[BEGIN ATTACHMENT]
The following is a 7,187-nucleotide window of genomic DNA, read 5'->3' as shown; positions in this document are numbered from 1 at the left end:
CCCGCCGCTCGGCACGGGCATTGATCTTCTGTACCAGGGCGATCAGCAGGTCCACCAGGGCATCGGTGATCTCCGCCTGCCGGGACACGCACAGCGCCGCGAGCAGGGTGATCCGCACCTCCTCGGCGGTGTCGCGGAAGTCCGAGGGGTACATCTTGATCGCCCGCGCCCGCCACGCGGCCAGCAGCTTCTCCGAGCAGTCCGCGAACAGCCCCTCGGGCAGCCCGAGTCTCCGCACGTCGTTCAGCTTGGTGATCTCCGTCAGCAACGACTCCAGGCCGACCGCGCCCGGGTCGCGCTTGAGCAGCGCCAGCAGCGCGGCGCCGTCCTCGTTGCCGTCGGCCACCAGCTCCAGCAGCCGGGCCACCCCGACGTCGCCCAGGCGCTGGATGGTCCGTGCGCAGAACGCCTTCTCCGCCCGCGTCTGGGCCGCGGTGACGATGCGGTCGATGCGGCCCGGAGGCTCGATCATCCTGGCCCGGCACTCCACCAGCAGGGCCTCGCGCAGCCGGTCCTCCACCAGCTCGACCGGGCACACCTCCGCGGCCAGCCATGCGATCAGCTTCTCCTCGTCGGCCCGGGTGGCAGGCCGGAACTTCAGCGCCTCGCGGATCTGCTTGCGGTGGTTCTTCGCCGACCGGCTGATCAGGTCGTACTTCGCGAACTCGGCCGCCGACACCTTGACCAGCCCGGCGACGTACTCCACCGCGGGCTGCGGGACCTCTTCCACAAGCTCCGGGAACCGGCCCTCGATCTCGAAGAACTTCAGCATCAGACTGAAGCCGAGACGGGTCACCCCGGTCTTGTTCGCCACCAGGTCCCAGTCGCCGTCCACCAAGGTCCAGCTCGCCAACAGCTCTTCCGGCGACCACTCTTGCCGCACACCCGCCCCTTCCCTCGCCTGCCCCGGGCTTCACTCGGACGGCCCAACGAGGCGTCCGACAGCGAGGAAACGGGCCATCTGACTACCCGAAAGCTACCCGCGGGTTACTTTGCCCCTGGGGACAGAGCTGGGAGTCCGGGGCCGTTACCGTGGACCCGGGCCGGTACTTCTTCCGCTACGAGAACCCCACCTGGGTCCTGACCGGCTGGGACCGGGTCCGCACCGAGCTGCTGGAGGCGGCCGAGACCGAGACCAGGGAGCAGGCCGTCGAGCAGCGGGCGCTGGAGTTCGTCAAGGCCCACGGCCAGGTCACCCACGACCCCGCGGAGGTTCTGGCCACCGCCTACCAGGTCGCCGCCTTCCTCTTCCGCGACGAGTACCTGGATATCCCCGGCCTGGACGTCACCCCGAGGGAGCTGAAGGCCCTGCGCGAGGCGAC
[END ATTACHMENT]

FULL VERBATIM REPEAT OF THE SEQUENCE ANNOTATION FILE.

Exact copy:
The following is a 7,187-nucleotide window of genomic DNA, read 5'->3' as shown; positions in this document are numbered from 1 at the left end:
CCCGCCGCTCGGCACGGGCATTGATCTTCTGTACCAGGGCGATCAGCAGGTCCACCAGGGCATCGGTGATCTCCGCCTGCCGGGACACGCACAGCGCCGCGAGCAGGGTGATCCGCACCTCCTCGGCGGTGTCGCGGAAGTCCGAGGGGTACATCTTGATCGCCCGCGCCCGCCACGCGGCCAGCAGCTTCTCCGAGCAGTCCGCGAACAGCCCCTCGGGCAGCCCGAGTCTCCGCACGTCGTTCAGCTTGGTGATCTCCGTCAGCAACGACTCCAGGCCGACCGCGCCCGGGTCGCGCTTGAGCAGCGCCAGCAGCGCGGCGCCGTCCTCGTTGCCGTCGGCCACCAGCTCCAGCAGCCGGGCCACCCCGACGTCGCCCAGGCGCTGGATGGTCCGTGCGCAGAACGCCTTCTCCGCCCGCGTCTGGGCCGCGGTGACGATGCGGTCGATGCGGCCCGGAGGCTCGATCATCCTGGCCCGGCACTCCACCAGCAGGGCCTCGCGCAGCCGGTCCTCCACCAGCTCGACCGGGCACACCTCCGCGGCCAGCCATGCGATCAGCTTCTCCTCGTCGGCCCGGGTGGCAGGCCGGAACTTCAGCGCCTCGCGGATCTGCTTGCGGTGGTTCTTCGCCGACCGGCTGATCAGGTCGTACTTCGCGAACTCGGCCGCCGACACCTTGACCAGCCCGGCGACGTACTCCACCGCGGGCTGCGGGACCTCTTCCACAAGCTCCGGGAACCGGCCCTCGATCTCGAAGAACTTCAGCATCAGACTGAAGCCGAGACGGGTCACCCCGGTCTTGTTCGCCACCAGGTCCCAGTCGCCGTCCACCAAGGTCCAGCTCGCCAACAGCTCTTCCGGCGACCACTCTTGCCGCACACCCGCCCCTTCCCTCGCCTGCCCCGGGCTTCACTCGGACGGCCCAACGAGGCGTCCGACAGCGAGGAAACGGGCCATCTGACTACCCGAAAGCTACCCGCGGGTTACTTTGCCCCTGGGGACAGAGCTGGGAGTCCGGGGCCGTTACCGTGGACCCGGGCCGGTACTTCTTCCGCTACGAGAACCCCACCTGGGTCCTGACCGGCTGGGACCGGGTCCGCACCGAGCTGCTGGAGGCGGCCGAGACCGAGACCAGGGAGCAGGCCGTCGAGCAGCGGGCGCTGGAGTTCGTCAAGGCCCACGGCCAGGTCACCCACGACCCCGCGGAGGTTCTGGCCACCGCCTACCAGGTCGCCGCCTTCCTCTTCCGCGACGAGTACCTGGATATCCCCGGCCTGGACGTCACCCCGAGGGAGCTGAAGGCCCTGCGCGAGGCGAC